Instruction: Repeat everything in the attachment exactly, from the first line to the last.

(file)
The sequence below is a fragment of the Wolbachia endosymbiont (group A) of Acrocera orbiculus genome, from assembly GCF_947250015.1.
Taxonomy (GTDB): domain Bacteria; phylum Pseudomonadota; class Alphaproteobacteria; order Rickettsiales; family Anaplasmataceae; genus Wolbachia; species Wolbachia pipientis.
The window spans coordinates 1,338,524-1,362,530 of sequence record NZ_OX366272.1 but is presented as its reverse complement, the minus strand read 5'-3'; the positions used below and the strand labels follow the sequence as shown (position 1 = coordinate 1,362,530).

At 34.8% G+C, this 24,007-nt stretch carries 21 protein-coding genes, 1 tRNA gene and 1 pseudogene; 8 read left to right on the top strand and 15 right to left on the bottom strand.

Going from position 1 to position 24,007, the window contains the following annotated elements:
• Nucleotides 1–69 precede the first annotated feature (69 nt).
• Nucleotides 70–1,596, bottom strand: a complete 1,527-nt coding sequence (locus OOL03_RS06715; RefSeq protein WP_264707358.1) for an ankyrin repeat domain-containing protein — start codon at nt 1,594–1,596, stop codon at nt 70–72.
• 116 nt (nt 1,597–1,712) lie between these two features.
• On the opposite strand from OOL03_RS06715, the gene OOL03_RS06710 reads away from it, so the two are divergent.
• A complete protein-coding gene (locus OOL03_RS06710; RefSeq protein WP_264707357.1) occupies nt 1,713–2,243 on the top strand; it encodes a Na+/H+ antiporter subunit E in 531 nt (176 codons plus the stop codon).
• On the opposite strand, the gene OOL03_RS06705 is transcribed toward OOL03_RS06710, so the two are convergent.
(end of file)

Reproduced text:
The sequence below is a fragment of the Wolbachia endosymbiont (group A) of Acrocera orbiculus genome, from assembly GCF_947250015.1.
Taxonomy (GTDB): domain Bacteria; phylum Pseudomonadota; class Alphaproteobacteria; order Rickettsiales; family Anaplasmataceae; genus Wolbachia; species Wolbachia pipientis.
The window spans coordinates 1,338,524-1,362,530 of sequence record NZ_OX366272.1 but is presented as its reverse complement, the minus strand read 5'-3'; the positions used below and the strand labels follow the sequence as shown (position 1 = coordinate 1,362,530).

At 34.8% G+C, this 24,007-nt stretch carries 21 protein-coding genes, 1 tRNA gene and 1 pseudogene; 8 read left to right on the top strand and 15 right to left on the bottom strand.

Going from position 1 to position 24,007, the window contains the following annotated elements:
• Nucleotides 1–69 precede the first annotated feature (69 nt).
• Nucleotides 70–1,596, bottom strand: a complete 1,527-nt coding sequence (locus OOL03_RS06715; RefSeq protein WP_264707358.1) for an ankyrin repeat domain-containing protein — start codon at nt 1,594–1,596, stop codon at nt 70–72.
• 116 nt (nt 1,597–1,712) lie between these two features.
• On the opposite strand from OOL03_RS06715, the gene OOL03_RS06710 reads away from it, so the two are divergent.
• A complete protein-coding gene (locus OOL03_RS06710; RefSeq protein WP_264707357.1) occupies nt 1,713–2,243 on the top strand; it encodes a Na+/H+ antiporter subunit E in 531 nt (176 codons plus the stop codon).
• On the opposite strand, the gene OOL03_RS06705 is transcribed toward OOL03_RS06710, so the two are convergent.